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United States Says Goodbye to Coretta Scott King


Dignitaries and celebrities have attended the funeral of Coretta Scott King, the widow of another civil rights leader, Martin Luther King Jr. President Bush was among those who spoke at the service at a suburban Atlanta church.

Mourners packed the New Birth Missionary Baptist Church for a funeral filled with gospel music and dozens of tributes to Coretta Scott King, who died last week at age 78, nearly 40 years after her husband, Martin Luther King Jr., was assassinated in Memphis, Tennessee.

President Bush and former presidents Carter, Bush, and Clinton attended the service in the Atlanta suburb of Lithonia where Bernice King, the Kings' youngest daughter, is a minister.

President Bush described Coretta Scott King as a person of conviction and strength - the wife of a pastor whose calling reached beyond the doors of his Alabama church.

"In that calling, Dr. King's family was subjected to vicious words, threatening calls in the night and a bombing at their house," he said. "Coretta had every right to count the cost and step back from the struggle, but she decided that her children needed more than a safe home. They needed an America that upheld their equality and wrote their rights into law."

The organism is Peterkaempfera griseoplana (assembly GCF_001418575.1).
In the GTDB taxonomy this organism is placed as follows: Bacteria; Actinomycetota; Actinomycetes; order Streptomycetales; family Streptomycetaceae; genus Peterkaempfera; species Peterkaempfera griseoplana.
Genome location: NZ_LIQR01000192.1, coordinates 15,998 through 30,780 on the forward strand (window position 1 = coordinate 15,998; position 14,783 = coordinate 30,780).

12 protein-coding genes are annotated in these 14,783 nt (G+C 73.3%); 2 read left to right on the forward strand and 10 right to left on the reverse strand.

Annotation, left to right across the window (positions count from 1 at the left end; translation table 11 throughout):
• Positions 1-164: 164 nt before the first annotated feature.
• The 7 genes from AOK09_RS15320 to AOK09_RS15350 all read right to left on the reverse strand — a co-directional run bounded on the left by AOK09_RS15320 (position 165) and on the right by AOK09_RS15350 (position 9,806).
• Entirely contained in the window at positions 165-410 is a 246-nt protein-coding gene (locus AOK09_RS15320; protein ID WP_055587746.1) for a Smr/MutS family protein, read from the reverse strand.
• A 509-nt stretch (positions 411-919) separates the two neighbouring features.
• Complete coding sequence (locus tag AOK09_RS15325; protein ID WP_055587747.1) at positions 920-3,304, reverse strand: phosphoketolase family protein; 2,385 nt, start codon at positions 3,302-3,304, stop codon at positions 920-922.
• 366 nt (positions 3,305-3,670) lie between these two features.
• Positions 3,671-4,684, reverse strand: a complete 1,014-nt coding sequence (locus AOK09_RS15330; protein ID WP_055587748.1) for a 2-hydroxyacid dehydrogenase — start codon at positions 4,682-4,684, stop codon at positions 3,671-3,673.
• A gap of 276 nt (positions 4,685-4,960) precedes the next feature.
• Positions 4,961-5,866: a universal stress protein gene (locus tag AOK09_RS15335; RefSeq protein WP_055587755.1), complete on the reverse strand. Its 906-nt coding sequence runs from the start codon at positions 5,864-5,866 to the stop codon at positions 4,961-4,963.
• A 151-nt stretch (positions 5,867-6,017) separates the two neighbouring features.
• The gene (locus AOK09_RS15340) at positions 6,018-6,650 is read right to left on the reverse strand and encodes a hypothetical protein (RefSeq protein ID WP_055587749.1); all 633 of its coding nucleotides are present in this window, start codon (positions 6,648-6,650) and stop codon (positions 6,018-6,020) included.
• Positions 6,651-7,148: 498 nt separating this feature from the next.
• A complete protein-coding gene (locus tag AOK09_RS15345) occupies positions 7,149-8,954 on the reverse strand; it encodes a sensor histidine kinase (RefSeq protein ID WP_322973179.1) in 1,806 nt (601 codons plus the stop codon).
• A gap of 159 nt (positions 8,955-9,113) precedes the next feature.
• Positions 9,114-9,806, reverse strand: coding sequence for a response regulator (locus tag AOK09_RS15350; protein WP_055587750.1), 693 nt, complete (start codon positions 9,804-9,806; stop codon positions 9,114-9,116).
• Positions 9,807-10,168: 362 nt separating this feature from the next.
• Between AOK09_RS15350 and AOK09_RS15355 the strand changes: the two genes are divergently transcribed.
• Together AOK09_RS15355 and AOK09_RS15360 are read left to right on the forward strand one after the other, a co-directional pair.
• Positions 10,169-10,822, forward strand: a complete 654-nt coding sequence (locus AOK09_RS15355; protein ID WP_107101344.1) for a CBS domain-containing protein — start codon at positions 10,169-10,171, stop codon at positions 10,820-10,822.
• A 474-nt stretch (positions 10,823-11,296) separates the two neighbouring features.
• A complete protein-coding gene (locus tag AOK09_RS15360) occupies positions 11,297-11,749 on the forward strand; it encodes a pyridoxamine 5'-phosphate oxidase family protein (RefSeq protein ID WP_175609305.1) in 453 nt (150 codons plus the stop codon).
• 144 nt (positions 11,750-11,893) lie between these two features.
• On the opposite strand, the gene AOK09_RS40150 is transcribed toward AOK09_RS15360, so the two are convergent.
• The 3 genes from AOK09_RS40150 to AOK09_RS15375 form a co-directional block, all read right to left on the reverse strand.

Adelaide Tambo, the wife of African National Congress President Oliver Tambo, called Mrs. King the international first lady of the civil rights movement, who helped make freedom a reality for so many people.

"To the women of the world, we the women of South Africa say, Coretta's spear has fallen," she said. "We now have a duty and a responsibility to pick it up and continue from where she left off."

Thousands of people were turned away as the church, which holds about 10,000 people, was filled about two hours before the service began.

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